A big battle ahead
California tribes are no longer pushing for their own mobile sports betting initiative to reach the 2022 ballot. Instead, they have shifted their focus to stopping another online wagering proposal backed by seven commercial betting operators.
they will allocate $100m to help combat the commercial proposal
The three tribes – including the San Manuel Band of Mission Indians, the Rincon Band of Luiseno Indians, and Wilton Ranchiere – announced their change of approach on Monday. They will still collect signatures in the hope of getting their mobile betting proposal on the 2024 ballot. The tribes have confirmed that they will allocate $100m to help combat the commercial proposal.
Last month, a study commissioned by California tribes suggested more than half of the people surveyed opposed the commercial operators’ proposal. At the yearly Indian Gaming Association convention in April, tribal leaders also spoke about how they would rather have their own retail-only proposal fail than commercial operators dominate a California online betting market.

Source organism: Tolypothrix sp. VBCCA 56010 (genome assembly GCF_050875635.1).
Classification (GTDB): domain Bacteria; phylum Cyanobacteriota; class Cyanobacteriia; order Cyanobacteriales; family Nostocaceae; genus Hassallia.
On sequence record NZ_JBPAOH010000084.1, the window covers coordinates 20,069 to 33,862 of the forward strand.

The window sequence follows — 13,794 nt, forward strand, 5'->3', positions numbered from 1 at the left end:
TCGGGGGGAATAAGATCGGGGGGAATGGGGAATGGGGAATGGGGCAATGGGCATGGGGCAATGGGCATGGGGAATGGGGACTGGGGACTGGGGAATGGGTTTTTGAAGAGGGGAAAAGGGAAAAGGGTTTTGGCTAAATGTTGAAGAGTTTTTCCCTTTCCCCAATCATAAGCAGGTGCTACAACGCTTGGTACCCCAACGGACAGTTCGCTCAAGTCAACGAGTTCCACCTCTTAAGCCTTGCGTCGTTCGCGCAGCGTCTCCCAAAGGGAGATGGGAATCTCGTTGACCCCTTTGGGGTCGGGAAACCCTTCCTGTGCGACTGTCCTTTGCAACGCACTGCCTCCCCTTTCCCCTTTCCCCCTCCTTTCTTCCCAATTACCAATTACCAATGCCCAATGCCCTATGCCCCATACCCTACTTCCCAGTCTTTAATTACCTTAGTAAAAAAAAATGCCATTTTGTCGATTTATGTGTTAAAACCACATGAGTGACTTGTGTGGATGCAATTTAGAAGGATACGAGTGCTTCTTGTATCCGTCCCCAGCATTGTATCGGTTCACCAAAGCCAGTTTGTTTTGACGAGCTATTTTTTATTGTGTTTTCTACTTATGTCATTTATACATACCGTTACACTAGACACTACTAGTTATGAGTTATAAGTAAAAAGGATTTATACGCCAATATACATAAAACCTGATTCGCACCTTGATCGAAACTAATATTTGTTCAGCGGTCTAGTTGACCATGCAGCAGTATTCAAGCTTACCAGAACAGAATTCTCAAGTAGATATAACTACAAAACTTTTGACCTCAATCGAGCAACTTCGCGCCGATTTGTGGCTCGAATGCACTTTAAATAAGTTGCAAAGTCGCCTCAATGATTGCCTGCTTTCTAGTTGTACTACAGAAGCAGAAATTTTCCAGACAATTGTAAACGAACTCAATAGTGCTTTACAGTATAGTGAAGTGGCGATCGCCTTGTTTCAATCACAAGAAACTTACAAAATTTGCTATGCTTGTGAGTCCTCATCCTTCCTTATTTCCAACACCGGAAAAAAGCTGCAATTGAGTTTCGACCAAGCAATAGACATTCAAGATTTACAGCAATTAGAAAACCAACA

Commercial initiative gaining momentum
The commercial betting measure is part of the proposed ‘California Solutions to Homelessness and Mental Health Act.’ The political committee for the proposal revealed last week that it has collected and submitted 1.6 million valid signatures for verification by the Secretary of State.
To get on the 2022 ballot, an initiative needs to have at least 997,139 signatures of verified voters. The group’s own recent study showcased that 59% of people would vote in favor of the proposal. It allocated $100m to help acquire signatures and plans to use another $100m to lobby voters.
One initiative that has also collected the signatures necessary for the 2022 ballot is a retail-only proposal supported by the tribes. It would allow retail sportsbooks at the state’s four racetracks and at tribal casinos. There has been no official word that it will appear on the ballot.
The fourth initiative came from a group of card rooms in California. It aimed for an open sports betting market in the state, but did not receive sufficient support. The card rooms are not in favor of the commercial operators’ betting proposal and have also taken legal action to try to block the tribal retail-only proposal.